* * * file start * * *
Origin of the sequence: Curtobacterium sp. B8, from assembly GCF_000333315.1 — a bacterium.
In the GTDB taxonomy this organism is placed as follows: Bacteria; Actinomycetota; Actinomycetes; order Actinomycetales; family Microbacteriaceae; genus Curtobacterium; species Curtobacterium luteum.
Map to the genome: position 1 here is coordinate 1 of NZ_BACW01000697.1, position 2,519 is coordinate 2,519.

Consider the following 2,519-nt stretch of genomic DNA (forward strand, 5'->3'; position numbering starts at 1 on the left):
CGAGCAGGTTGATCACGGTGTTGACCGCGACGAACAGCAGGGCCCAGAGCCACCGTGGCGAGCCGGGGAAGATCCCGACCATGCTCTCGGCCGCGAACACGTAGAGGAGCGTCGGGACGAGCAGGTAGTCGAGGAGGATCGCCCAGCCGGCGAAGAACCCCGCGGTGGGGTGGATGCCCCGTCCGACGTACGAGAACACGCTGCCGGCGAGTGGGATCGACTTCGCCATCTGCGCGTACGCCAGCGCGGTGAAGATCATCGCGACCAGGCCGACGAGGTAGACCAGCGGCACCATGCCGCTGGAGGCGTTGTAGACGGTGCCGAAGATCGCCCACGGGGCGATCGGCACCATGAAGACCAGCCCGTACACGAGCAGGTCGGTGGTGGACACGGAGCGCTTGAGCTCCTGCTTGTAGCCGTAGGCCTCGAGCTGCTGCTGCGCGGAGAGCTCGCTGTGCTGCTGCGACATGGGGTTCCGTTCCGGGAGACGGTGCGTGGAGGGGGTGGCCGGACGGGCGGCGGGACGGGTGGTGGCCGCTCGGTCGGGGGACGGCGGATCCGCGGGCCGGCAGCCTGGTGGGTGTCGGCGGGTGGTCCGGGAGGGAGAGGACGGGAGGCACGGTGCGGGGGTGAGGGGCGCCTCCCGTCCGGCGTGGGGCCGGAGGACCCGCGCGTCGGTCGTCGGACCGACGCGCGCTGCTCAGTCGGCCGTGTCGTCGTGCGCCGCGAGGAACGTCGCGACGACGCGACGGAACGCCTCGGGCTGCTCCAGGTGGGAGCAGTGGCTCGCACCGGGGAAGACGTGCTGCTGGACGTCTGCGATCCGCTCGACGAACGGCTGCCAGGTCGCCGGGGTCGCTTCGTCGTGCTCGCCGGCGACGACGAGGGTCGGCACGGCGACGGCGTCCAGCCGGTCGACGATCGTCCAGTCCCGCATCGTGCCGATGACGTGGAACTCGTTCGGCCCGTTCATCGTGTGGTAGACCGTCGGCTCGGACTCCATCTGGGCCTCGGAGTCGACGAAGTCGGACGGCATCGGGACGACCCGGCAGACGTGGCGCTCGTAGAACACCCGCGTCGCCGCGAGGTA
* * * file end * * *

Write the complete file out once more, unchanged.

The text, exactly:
Origin of the sequence: Curtobacterium sp. B8, from assembly GCF_000333315.1 — a bacterium.
In the GTDB taxonomy this organism is placed as follows: Bacteria; Actinomycetota; Actinomycetes; order Actinomycetales; family Microbacteriaceae; genus Curtobacterium; species Curtobacterium luteum.
Map to the genome: position 1 here is coordinate 1 of NZ_BACW01000697.1, position 2,519 is coordinate 2,519.

Consider the following 2,519-nt stretch of genomic DNA (forward strand, 5'->3'; position numbering starts at 1 on the left):
CGAGCAGGTTGATCACGGTGTTGACCGCGACGAACAGCAGGGCCCAGAGCCACCGTGGCGAGCCGGGGAAGATCCCGACCATGCTCTCGGCCGCGAACACGTAGAGGAGCGTCGGGACGAGCAGGTAGTCGAGGAGGATCGCCCAGCCGGCGAAGAACCCCGCGGTGGGGTGGATGCCCCGTCCGACGTACGAGAACACGCTGCCGGCGAGTGGGATCGACTTCGCCATCTGCGCGTACGCCAGCGCGGTGAAGATCATCGCGACCAGGCCGACGAGGTAGACCAGCGGCACCATGCCGCTGGAGGCGTTGTAGACGGTGCCGAAGATCGCCCACGGGGCGATCGGCACCATGAAGACCAGCCCGTACACGAGCAGGTCGGTGGTGGACACGGAGCGCTTGAGCTCCTGCTTGTAGCCGTAGGCCTCGAGCTGCTGCTGCGCGGAGAGCTCGCTGTGCTGCTGCGACATGGGGTTCCGTTCCGGGAGACGGTGCGTGGAGGGGGTGGCCGGACGGGCGGCGGGACGGGTGGTGGCCGCTCGGTCGGGGGACGGCGGATCCGCGGGCCGGCAGCCTGGTGGGTGTCGGCGGGTGGTCCGGGAGGGAGAGGACGGGAGGCACGGTGCGGGGGTGAGGGGCGCCTCCCGTCCGGCGTGGGGCCGGAGGACCCGCGCGTCGGTCGTCGGACCGACGCGCGCTGCTCAGTCGGCCGTGTCGTCGTGCGCCGCGAGGAACGTCGCGACGACGCGACGGAACGCCTCGGGCTGCTCCAGGTGGGAGCAGTGGCTCGCACCGGGGAAGACGTGCTGCTGGACGTCTGCGATCCGCTCGACGAACGGCTGCCAGGTCGCCGGGGTCGCTTCGTCGTGCTCGCCGGCGACGACGAGGGTCGGCACGGCGACGGCGTCCAGCCGGTCGACGATCGTCCAGTCCCGCATCGTGCCGATGACGTGGAACTCGTTCGGCCCGTTCATCGTGTGGTAGACCGTCGGCTCGGACTCCATCTGGGCCTCGGAGTCGACGAAGTCGGACGGCATCGGGACGACCCGGCAGACGTGGCGCTCGTAGAACACCCGCGTCGCCGCGAGGTA